School of Education Offices
II. EXECUTIVE SUMMARY – YEAR TWO
The St. Cloud Teacher Quality Enhancement partnership focuses on three major initiatives to improve the preparation of teachers and student achievement throughout Central Minnesota.
§ Professional Development
These three initiatives target improvements at four levels – PreK-12 students, teacher candidates, PreK-12 faculty and university faculty.
The partnership has grown substantially during this reporting period. The original partners were the College of Education, College of Science & Engineering, College of Fine Arts & Humanities and St. Cloud School District. Four other school districts have joined as project partners, as we begin to spread the co-teaching and professional development initiatives to other local education agencies. We currently have 34 teachers who receive a small stipend to serve as a building contact – the person who coordinates TQE activities and requests for each building.
Co-teaching continues to be the focal point of project initiatives. Through this partnership we will enhance teacher preparation by institutionalizing a new approach to student teaching that requires both teachers to be actively involved in the classroom. Teacher candidates still receive solo instructional time and take responsibility for lesson planning and classroom management, but in co-teaching they also learn the collaboration and communication skills that are necessary in successful classrooms of today.
Through the TQE initiative, co-teaching is addressed at three levels – the university level, the P-12 classroom and the undergraduate content area. During this reporting period there have been four co-taught university classes, impacting 130 education majors. In these courses faculty utilize co-teaching strategies to deliver instruction, but also make the use of co-teaching strategies explicit to the future educators in their classes.
Co-teaching in the P-12 classroom pairs cooperating teachers and teacher candidates together. Through in-service workshops in co-teaching strategies, co-planning and communication, pairs of educators become familiar with the models and strategies of co-teaching. During this reporting period 141 pairs co-taught, impacting over 3,000 P-12 students. In focus group interviews, both the teacher candidates and the cooperating teachers expressed high levels of satisfaction with the experience. In fact, the majority of cooperating teachers said they would only take student teachers in the future who were willing to co-teach. Teacher candidates shared their belief that they had a richer and more complete experience than their peers who did not co-teach.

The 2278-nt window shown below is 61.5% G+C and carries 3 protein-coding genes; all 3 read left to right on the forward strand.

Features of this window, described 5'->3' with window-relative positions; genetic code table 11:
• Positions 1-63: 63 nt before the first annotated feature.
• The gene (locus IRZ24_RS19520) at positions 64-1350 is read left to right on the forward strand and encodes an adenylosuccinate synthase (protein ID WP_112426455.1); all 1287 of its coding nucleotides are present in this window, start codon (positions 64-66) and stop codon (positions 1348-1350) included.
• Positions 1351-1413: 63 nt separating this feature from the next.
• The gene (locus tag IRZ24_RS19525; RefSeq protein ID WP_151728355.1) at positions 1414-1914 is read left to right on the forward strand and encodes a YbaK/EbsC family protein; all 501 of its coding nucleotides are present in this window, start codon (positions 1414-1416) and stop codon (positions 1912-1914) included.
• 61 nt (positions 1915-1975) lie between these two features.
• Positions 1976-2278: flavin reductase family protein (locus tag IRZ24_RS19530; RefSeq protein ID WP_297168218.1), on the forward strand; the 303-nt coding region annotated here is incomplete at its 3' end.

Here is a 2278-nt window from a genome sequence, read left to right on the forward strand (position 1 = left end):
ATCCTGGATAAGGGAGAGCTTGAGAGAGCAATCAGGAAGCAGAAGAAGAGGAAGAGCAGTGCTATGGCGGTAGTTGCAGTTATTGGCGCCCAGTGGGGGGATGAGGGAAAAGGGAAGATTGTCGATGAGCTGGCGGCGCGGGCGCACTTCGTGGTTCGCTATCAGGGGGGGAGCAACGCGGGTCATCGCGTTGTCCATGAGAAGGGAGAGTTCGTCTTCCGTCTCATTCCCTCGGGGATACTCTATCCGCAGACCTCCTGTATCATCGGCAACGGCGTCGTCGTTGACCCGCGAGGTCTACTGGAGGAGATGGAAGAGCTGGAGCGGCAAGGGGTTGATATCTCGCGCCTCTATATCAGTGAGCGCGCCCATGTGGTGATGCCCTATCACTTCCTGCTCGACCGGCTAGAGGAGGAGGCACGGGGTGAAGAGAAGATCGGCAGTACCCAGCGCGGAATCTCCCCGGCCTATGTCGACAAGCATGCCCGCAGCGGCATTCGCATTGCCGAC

We have struggled with the concept of developing co-teaching to help bolster the content and pedagogy skills of our secondary candidates. While departments across the university look favorably on co-teaching and the positives that can result – there is no room for additional credits for students in those content areas, and an undergraduate internship opportunity is not likely to be successful without some credit attached. The leadership team is re-evaluating this part of the grant objectives to determine if there is another approach to integrating co-teaching strategies with improved content and pedagogy for secondary education majors.
This is an exciting area of growth for our TQE initiative during the current reporting period. The TQE Professional Development Consortium was created as an opportunity for area school administrators to share ideas and resources related to professional development. There are five area school districts participating in the Consortium to date. They have become a powerful action group, and have generated support for a number of projects.
In order to understand the professional development needs of area educators, this group developed a professional development needs assessment survey that was available to all area teachers on-line. 1,168 educators responded to the survey – providing a wealth of data in terms of professional development needs, current strengths, preferred types of professional development and best times to offer workshops. The consortium has analyzed the data collected and has appointed a group of representatives to plan a summer conference that will meet the professional development needs of many area educators.
The findings of this needs assessment mirror the findings of the professional learning community which has been studying researching best practice in educational professional development for the past nine months.
During this reporting period there has been a group of 17 educators from five school districts and the university, who have studied exemplary mentoring and induction programs around the country. After their intensive professional learning community experience, this group has made recommendations to the Professional Development Consortium regarding on-going efforts in the area of mentoring and induction. Primary emphasis will be placed on the development of a multi-district mentor training program that will prepare teachers to better mentor new teachers regardless of the specific details of each district’s induction/mentor program. Additionally, this group will be developing check-lists and other resources to be available to partner districts interested in enhancing their mentorship opportunities.
In addition to the professional learning community on mentoring, the TQE initiative has also sponsored two new teacher events during this reporting period. These events are designed to bring new teachers together for an evening of support, information and fellowship. The first event was attended by only 13 new teachers. The second event had an attendance of 24. We will be looking at ways to increase attendance at new teacher events in the coming year.